Janssen Presents Updated Results Evaluating First-in-Class GPRC5D Bispecific Antibody Talquetamab in Heavily Pretreated Patients with Multiple Myeloma

Updated results for talquetamab monotherapy and in combination with daratumumab highlighted in oral presentations at the 2022 EHA Annual Congress

VIENNA, Austria I June 10, 2022 I The Janssen Pharmaceutical Companies of Johnson & Johnson announced updated results from the Phase 1 MonumenTAL-1 first-in-human dose-escalation study of talquetamab (NCT03399799), an investigational, off-the-shelf, T-cell redirecting bispecific antibody targeting both GPRC5D, a novel multiple myeloma target, and CD3 on T-cells.1 Results from the study showed encouraging responses in heavily pretreated patients with relapsed or refractory multiple myeloma (RRMM) who received talquetamab at the recommended subcutaneous Phase 2 dose (RP2D) administered weekly (QW) or every two weeks (Q2W).2 These data will be featured during the 2022 European Hematology Association (EHA) Annual Congress as an oral presentation on Saturday, June 11 (Abstract S182)2 and were recently presented at the 2022 American Society of Clinical Oncology (ASCO) Annual Meeting (Abstract #8015).3

No new safety signals were identified with longer follow-up of either dose cohort.2 The most common adverse events (AEs) at the 405 µg/kg QW dose were cytokine release syndrome (CRS; 76.7 percent; 3.3 percent Grade 3/4), neutropenia (66.7 percent; 60 percent Grade 3/4), skin-related AEs (66.7 percent; all Grade 1/2), and dysgeusia (63.3 percent; all Grade 1/2).2

The most common AEs at the 800 µg/kg Q2W dose were CRS (79.5 percent; all Grade 1/2), skin-related AEs (72.7 percent; 2.3 percent Grade 3/4), and dysgeusia (56.8 percent).2 Dysgeusia (altered sense of taste) was managed with supportive care and, if needed, dose adjustments.2 Cytopenias were mostly confined to step-up doses and cycles one and two and generally resolved within one week.2 Infections occurred in 46.7 percent (Grade 3/4, 6.7 percent) of patients at the 405 μg/kg QW dose and 38.6 percent (Grade: 3/4, 9.1 percent) at the 800 μg/kg Q2W dose 2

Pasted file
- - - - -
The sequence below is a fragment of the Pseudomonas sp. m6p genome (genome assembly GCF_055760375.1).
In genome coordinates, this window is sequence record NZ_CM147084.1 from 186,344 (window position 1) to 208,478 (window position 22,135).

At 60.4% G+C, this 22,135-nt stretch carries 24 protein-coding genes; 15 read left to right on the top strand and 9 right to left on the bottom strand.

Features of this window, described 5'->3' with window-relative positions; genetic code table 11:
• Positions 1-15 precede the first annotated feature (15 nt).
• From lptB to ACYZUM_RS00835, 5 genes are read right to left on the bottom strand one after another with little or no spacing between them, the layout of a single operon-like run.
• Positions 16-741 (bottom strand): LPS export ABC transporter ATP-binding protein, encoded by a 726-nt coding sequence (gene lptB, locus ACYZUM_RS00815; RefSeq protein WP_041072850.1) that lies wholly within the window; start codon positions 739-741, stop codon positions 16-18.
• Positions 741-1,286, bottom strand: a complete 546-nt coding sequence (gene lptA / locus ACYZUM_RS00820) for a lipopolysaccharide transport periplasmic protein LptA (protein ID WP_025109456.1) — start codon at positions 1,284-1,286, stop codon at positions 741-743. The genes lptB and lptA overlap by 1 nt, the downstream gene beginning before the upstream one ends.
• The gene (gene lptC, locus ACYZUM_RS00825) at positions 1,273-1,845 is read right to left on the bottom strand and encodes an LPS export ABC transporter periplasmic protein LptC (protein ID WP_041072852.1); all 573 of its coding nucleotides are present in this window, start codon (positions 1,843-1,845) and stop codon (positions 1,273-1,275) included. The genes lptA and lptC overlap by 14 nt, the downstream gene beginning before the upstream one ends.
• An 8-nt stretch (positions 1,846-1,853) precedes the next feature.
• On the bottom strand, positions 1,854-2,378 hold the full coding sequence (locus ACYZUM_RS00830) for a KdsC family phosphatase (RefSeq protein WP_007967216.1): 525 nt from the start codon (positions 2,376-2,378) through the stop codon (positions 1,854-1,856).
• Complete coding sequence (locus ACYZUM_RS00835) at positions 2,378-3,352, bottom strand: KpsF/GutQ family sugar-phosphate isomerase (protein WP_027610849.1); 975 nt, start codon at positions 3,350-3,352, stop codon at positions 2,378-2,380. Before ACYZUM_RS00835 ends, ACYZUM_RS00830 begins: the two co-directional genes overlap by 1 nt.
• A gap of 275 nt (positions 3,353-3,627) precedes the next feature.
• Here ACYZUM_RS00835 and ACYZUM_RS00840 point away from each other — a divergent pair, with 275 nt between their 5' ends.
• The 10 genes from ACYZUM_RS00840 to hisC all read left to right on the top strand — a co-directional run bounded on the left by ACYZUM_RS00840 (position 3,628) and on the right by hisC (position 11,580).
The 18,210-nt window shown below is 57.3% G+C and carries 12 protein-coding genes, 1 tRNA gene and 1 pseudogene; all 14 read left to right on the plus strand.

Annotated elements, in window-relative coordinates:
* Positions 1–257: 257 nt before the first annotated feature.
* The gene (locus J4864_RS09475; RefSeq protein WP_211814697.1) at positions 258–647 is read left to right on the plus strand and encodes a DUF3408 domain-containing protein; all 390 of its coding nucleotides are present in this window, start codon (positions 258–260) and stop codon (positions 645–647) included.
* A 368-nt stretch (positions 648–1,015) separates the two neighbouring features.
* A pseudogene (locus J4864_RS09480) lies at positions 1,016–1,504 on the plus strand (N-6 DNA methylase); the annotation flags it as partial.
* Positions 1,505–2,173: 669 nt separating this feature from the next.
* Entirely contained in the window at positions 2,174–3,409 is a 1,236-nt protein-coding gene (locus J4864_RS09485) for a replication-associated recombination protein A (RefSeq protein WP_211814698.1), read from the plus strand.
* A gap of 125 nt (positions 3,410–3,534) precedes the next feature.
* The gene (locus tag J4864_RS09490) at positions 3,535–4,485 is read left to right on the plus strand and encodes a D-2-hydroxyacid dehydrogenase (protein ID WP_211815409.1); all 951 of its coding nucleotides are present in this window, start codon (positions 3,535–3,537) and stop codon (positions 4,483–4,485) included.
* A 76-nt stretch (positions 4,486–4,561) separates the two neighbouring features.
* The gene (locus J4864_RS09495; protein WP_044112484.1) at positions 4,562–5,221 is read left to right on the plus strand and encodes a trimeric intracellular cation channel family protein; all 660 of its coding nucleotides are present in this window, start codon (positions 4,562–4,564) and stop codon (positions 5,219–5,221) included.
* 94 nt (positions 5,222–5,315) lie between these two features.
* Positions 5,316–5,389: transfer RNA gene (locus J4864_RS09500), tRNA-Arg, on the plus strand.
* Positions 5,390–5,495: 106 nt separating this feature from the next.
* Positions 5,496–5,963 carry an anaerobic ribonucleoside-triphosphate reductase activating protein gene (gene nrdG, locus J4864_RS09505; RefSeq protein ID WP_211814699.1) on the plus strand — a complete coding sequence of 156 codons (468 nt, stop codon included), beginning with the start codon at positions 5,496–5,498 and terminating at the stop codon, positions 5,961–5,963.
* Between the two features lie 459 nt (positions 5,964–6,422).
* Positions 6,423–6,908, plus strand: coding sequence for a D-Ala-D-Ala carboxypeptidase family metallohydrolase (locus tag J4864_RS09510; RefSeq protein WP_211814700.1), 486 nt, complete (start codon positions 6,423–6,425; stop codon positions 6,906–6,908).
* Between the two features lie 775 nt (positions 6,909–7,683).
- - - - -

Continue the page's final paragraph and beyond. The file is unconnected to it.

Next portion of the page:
Step-up dosing was used to mitigate against severe CRS, and pre-treatment medications (including steroids) were limited to the step-up and first full doses.2

"Patients with multiple myeloma who are heavily pretreated need new options," said Monique Minnema, M.D., Professor, Department of Hematology, University Medical Center, Utrecht, Netherlands, and principal study investigator. "The continued deep and durable responses and tolerable safety profile seen in these longer-term data suggest that at both doses, talquetamab may offer a new treatment option for relapsed or refractory patients."

The overall response rate (ORR) to talquetamab treatment was consistent across both doses.2 With a median follow-up of 13.2 months (range 1.1-24), 70 percent (21/30) of response-evaluable patients treated with the 405 µg/kg QW dose achieved a response, 56.7 percent achieved a very good partial response (VGPR) or better, 6.7 percent achieved a complete response (CR), and 23.3 percent achieved a stringent complete response (sCR). With a median follow-up of 7.7 months (range 0.7-16), 63.6 percent (28/44) of response-evaluable patients treated with the 800 µg/kg Q2W dose achieved a response, 56.8 percent achieved a VGPR or better, 11.4 percent achieved a CR, and 9.1 percent achieved an sCR. The median duration of response (DOR) was 10.2 months (95 percent Confidence Interval (CI): 3.0–not estimable) with the 405 µg/kg QW dose and 13.0 months (95 percent CI: 5.3–not estimable) with the 800 µg/kg QW dose.2